Even after you have all the physical things you need to assemble a product, there are at least two more thing you may need. Time (just like with software) and tools (which compare to a computer in the software example above.) In my case, to build my products I had some of the tools I needed, but I also had to buy some of them. If you don’t want to buy your own tools you can consider a makerspace or something like TechShop if you have one near you. As you continue to create your product you may end up spending more on tools, to do things better, faster, etc. This is another cost you may not think about. There’s also repairing and replacing tools, and consumables like blades, bits, paint, shipping materials, etc. and each one of those also takes some time. If you’re driving to a store, or even just ordering online, that’s time, and if your time is worth anything, you need to be compensated in some way.

I’m all about DIY, when it makes sense, and sometimes even when it doesn’t make sense, and that’s the key here. Sure, time is money, and yak shaving isn’t always the best thing to do, but sometimes you do it anyway. The good thing is, everyone has a different scale of what they are willing to do (or what they can do) and what they are willing to pay someone else to do.

I’ve gone off the rails a bit, and I guess I’ll need to do a 12.5 post to continue this. If it’s a bit rambling, forgive me, I’m still thinking through a lot of this.

(See all the posts in this series: Begin, Stock, Buy Smart, Basic Rules, No Leeway, Be Open, Community, Manufacturability, Marketing, Shipping, Lessons Learned.)



I’m just dropping this post here to document my current thoughts on Kickstarter campaigns that are based on bringing a new product to market. For a bit of background, see this Google+ post as well as this one.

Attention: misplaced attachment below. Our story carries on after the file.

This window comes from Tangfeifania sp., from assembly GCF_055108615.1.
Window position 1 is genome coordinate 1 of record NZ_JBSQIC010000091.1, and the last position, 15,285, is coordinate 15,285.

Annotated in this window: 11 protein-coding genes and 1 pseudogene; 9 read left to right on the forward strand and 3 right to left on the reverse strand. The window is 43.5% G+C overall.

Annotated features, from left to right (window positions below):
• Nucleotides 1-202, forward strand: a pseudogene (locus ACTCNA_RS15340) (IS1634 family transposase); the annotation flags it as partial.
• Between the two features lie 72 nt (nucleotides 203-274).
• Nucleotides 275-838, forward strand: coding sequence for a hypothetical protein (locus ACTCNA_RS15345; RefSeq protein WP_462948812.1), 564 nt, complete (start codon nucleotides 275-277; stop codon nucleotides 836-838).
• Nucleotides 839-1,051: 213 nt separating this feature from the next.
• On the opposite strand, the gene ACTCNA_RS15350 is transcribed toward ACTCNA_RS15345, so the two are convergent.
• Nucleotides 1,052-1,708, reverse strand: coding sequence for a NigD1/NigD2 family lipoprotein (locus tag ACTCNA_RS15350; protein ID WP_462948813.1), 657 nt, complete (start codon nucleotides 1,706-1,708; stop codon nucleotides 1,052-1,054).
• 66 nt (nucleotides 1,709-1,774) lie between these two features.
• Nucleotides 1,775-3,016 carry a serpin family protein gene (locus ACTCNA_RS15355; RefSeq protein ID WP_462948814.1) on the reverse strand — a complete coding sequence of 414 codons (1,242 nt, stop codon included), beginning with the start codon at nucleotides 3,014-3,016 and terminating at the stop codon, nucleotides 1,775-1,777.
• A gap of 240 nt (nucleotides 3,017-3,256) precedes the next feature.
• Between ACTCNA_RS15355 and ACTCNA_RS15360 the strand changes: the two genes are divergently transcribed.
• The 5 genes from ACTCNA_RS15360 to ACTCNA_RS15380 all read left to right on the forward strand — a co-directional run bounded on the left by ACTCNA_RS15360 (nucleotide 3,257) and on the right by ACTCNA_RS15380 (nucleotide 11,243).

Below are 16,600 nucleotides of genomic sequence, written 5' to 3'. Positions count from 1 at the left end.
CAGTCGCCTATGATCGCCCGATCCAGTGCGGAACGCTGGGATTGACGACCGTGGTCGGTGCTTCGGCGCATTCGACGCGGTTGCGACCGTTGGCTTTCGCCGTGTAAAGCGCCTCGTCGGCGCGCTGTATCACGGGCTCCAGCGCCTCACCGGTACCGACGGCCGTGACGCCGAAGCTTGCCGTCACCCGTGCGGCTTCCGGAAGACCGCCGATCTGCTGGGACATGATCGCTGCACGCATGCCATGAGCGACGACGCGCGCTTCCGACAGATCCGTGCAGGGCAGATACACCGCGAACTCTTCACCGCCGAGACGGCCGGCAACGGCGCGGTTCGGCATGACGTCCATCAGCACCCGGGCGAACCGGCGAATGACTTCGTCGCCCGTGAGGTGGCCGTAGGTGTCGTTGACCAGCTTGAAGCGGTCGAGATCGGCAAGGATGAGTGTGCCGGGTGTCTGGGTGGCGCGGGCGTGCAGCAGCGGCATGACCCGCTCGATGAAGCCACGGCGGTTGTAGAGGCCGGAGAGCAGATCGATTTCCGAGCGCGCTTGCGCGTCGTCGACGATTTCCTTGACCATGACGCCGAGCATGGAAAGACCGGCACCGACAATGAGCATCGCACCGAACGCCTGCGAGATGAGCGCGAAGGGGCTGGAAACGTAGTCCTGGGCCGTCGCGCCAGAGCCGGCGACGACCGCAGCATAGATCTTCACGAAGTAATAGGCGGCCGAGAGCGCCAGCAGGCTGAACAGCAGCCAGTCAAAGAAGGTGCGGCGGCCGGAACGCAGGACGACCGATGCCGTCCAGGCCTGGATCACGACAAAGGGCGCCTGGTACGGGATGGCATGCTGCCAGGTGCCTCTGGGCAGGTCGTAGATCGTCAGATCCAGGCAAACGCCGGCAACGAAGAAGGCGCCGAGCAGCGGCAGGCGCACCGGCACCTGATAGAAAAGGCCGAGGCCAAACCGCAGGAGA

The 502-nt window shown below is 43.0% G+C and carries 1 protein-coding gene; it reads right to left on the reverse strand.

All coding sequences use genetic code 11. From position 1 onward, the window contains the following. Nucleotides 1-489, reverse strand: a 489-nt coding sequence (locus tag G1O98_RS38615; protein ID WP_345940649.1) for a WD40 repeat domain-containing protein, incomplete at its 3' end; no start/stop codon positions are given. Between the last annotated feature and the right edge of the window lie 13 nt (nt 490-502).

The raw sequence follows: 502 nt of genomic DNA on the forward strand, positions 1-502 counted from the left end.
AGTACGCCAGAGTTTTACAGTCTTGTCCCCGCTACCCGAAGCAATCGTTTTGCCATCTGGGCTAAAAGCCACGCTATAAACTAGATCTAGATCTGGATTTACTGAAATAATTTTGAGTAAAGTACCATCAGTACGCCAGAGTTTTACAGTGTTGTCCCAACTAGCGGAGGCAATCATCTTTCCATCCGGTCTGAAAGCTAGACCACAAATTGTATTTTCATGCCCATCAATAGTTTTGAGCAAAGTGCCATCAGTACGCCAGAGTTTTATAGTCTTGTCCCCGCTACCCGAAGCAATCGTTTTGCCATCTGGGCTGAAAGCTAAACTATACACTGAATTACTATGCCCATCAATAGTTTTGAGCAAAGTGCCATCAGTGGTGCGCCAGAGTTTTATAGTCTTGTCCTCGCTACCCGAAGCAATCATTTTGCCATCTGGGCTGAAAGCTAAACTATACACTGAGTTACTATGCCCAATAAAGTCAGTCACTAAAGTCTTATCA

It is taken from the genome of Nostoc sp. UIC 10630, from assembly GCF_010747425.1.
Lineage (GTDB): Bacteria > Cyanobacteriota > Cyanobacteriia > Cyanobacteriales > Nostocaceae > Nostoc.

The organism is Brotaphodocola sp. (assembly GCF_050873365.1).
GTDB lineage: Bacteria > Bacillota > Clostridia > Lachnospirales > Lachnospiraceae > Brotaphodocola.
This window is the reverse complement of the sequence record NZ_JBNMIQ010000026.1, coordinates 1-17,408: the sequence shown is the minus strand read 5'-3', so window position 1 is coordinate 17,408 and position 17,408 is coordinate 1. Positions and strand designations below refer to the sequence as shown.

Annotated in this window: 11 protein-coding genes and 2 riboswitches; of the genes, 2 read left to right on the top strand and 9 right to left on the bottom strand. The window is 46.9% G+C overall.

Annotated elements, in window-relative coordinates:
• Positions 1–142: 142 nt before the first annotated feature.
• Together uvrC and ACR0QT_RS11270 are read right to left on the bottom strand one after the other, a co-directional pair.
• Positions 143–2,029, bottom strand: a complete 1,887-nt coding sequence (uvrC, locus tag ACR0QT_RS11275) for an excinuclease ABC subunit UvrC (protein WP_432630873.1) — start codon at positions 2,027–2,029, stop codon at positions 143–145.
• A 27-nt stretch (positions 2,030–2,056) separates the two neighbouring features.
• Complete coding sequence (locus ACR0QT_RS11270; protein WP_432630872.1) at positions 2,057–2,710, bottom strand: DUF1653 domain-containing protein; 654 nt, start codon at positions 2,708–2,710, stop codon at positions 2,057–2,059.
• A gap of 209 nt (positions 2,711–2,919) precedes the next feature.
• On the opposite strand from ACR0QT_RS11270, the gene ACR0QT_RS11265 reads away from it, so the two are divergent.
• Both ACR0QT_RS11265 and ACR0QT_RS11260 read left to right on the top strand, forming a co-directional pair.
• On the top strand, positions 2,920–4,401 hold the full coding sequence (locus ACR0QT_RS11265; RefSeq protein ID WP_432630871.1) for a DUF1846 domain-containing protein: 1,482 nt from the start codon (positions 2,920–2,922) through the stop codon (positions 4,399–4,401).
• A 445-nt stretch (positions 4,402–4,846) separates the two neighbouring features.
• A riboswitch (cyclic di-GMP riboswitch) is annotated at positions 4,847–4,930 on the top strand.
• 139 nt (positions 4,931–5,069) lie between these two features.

There’s nothing wrong with using Kickstarter to fund an idea for a product, but as more and more people do it, we may see people who have no experience bringing a product to market, and when we combine that with more and more people thinking of Kickstarter as a marketplace for products where you pre-order them, well… I see some problems.

I’m going to toss out a few examples, but I don’t want to come off as negative to any project, so with that said, here we go!

I’ve been following the Trigger Trap project and while I didn’t back it at the level to get a final product, I do watch the updates, including the most recent one. There’s some talk of a scam, and no legal recourse with foreign manufacturers, and tolerances and what not. There’s also a lot of not entirely happy people. On the side of the campaigners, they may have done a few things wrong, especially with the math, not just for the manufacturing of their cases, but with shipping calculations, how much they’d need to not lose money, and quality assurance. From the point of the backers, some are frustrated. They’ve been waiting for a final working product, and it’s almost there, but now there are more delays. Urgh.